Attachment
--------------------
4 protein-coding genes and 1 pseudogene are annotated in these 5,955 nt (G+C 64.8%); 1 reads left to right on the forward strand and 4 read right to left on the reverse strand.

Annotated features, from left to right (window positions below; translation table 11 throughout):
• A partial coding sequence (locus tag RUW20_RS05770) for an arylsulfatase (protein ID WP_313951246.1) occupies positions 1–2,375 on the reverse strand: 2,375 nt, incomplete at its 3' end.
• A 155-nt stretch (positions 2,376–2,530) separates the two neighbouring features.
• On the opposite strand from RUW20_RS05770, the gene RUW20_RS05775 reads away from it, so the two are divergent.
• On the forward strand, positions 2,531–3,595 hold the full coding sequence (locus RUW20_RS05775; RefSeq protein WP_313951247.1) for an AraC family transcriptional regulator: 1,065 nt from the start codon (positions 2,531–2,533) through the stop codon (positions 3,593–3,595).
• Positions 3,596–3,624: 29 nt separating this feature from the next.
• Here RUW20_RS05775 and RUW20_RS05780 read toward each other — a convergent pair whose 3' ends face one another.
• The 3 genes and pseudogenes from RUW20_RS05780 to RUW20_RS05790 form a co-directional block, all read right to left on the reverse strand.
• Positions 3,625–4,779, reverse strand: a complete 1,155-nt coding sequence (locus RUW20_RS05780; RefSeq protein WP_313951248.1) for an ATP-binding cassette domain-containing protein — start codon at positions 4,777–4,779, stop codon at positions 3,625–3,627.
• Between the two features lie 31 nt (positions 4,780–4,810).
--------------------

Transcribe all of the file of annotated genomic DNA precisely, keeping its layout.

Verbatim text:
4 protein-coding genes and 1 pseudogene are annotated in these 5,955 nt (G+C 64.8%); 1 reads left to right on the forward strand and 4 read right to left on the reverse strand.

Annotated features, from left to right (window positions below; translation table 11 throughout):
• A partial coding sequence (locus tag RUW20_RS05770) for an arylsulfatase (protein ID WP_313951246.1) occupies positions 1–2,375 on the reverse strand: 2,375 nt, incomplete at its 3' end.
• A 155-nt stretch (positions 2,376–2,530) separates the two neighbouring features.
• On the opposite strand from RUW20_RS05770, the gene RUW20_RS05775 reads away from it, so the two are divergent.
• On the forward strand, positions 2,531–3,595 hold the full coding sequence (locus RUW20_RS05775; RefSeq protein WP_313951247.1) for an AraC family transcriptional regulator: 1,065 nt from the start codon (positions 2,531–2,533) through the stop codon (positions 3,593–3,595).
• Positions 3,596–3,624: 29 nt separating this feature from the next.
• Here RUW20_RS05775 and RUW20_RS05780 read toward each other — a convergent pair whose 3' ends face one another.
• The 3 genes and pseudogenes from RUW20_RS05780 to RUW20_RS05790 form a co-directional block, all read right to left on the reverse strand.
• Positions 3,625–4,779, reverse strand: a complete 1,155-nt coding sequence (locus RUW20_RS05780; RefSeq protein WP_313951248.1) for an ATP-binding cassette domain-containing protein — start codon at positions 4,777–4,779, stop codon at positions 3,625–3,627.
• Between the two features lie 31 nt (positions 4,780–4,810).